But there’s little hope in 2018 to oust members of Congress in gerrymandered districts designed to eliminate democratic and Democratic competition. That will probably have to wait until after the 2020 elections when districts are redrawn.
Florida congressman Ted Yoho could be in trouble after saying on TV that House Intel Chair Deven Nunes “works for the President,” not his constituents, the American people, the taxpayers, and is not obliged to conduct an independent investigation into the Trump administration’s Russia ties. He later said he “misspoke,” but this represents a basic misunderstanding of the American political system and separation of powers.
Yoho, a member of the House Freedom Caucus, is facing some tense town hall meetings, especially in Gainesville. He serves in the gerrymandered third district, redrawn for the 2012 elections, which he won with more than 60 percent of the vote.
Oklahoma congressman Markwayne Mullen snapped at constituents who reminded him that they pay his salary, according to The Hill publication. “You say you pay for me to do this? That’s bullcrap,” Mullin said at the town hall in Jay, Okla., according to a video of the incident.
“I pay for myself. I paid enough taxes before I got here and continue to through my company to pay my own salary. This is a service. No one here pays me to go,” he added.
After constituents pushed back, Mullin reiterated that being a lawmaker is not “how I make my living.”
Mullen owns multiple plumbing companies and doesn’t have to settle for just the measly $174,000 a year plus generous benefits that a member of Congress receives.
Due to gerrymandering, Mullen — first elected in 2012 — won re-election with 70 percent of the vote in the last two elections. However, he has canceled several town hall meetings with constituents recently because he says they weren’t sufficiently respectful.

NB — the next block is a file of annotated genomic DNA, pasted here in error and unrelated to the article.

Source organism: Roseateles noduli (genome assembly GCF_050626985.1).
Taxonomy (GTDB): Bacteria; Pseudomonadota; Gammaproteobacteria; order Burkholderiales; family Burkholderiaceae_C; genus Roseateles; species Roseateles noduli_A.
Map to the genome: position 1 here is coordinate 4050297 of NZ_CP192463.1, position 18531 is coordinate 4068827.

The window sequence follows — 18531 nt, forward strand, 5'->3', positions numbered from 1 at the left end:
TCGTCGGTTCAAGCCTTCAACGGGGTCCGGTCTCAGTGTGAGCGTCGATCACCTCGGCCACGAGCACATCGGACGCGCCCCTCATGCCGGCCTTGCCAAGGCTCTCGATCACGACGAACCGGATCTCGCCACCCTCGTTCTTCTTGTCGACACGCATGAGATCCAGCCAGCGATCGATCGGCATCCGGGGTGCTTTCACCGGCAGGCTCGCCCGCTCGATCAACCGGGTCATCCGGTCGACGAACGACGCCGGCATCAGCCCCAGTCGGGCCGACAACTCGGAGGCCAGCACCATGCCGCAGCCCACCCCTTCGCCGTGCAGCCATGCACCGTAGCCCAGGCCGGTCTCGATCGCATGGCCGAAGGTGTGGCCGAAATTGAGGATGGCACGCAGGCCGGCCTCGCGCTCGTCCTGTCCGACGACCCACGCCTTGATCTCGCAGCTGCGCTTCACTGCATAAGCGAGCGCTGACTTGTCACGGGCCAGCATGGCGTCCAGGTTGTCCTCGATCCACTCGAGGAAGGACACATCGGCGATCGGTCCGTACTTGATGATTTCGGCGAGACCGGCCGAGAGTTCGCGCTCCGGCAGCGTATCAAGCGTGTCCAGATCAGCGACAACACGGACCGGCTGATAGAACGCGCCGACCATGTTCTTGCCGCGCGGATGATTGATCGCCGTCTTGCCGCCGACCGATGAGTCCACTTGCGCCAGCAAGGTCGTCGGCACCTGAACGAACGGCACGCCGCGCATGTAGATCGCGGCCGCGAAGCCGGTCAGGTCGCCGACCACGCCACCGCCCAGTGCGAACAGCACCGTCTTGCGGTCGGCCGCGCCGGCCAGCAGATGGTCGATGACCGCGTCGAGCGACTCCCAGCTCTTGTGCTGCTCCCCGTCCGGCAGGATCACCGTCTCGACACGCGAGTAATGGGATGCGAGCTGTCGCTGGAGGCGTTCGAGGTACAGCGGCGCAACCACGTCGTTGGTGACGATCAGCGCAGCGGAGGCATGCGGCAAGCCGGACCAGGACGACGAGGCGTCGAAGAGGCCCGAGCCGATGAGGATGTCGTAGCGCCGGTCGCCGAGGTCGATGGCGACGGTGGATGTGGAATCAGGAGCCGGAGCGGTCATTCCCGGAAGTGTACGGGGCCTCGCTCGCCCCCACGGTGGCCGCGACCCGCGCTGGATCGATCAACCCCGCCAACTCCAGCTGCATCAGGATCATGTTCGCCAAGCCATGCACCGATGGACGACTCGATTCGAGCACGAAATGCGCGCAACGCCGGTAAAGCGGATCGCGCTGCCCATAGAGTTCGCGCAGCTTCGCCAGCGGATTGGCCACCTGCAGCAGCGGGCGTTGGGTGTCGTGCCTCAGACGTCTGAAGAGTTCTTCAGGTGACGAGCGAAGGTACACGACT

In North Carolina, Rep. Larry Pittman (R-Cabarrus) posted on Facebook that both Abraham Lincoln and Adoph Hitler were tyrants. Pittman wrote that Lincoln was “personally responsible for the deaths of 800,000 Americans in a war that was unnecessary and unconstitutional.”
He has introduced legislation repealing a ban against secession in the NC Constitution, asserting that NC ought to have the right to secede from the US.
Pittman represents a solidly Republican district and won re-election handily. But his neo-Confederate opinions may be too much for even a solidly Republican district.
- Two Republican lawmakers face anger from their own voters on health care. Washington Post. Report on town halls of Coffman (Colo.) and Yoho (Fla.), including quotes from constituents who usually vote for Republicans but don’t plan to back Coffman next year. One Republican said he doesn’t trust Coleman to live up to his moderate reputation in the face of Trump’s agenda. “When he gets to Washington, he votes 96 percent of the time with the far-right wing,” Haas said. “That’s not who we are here. Republicans like me don’t like it.”
- Stivers Aims to Protect GOP House Majority Despite Headwinds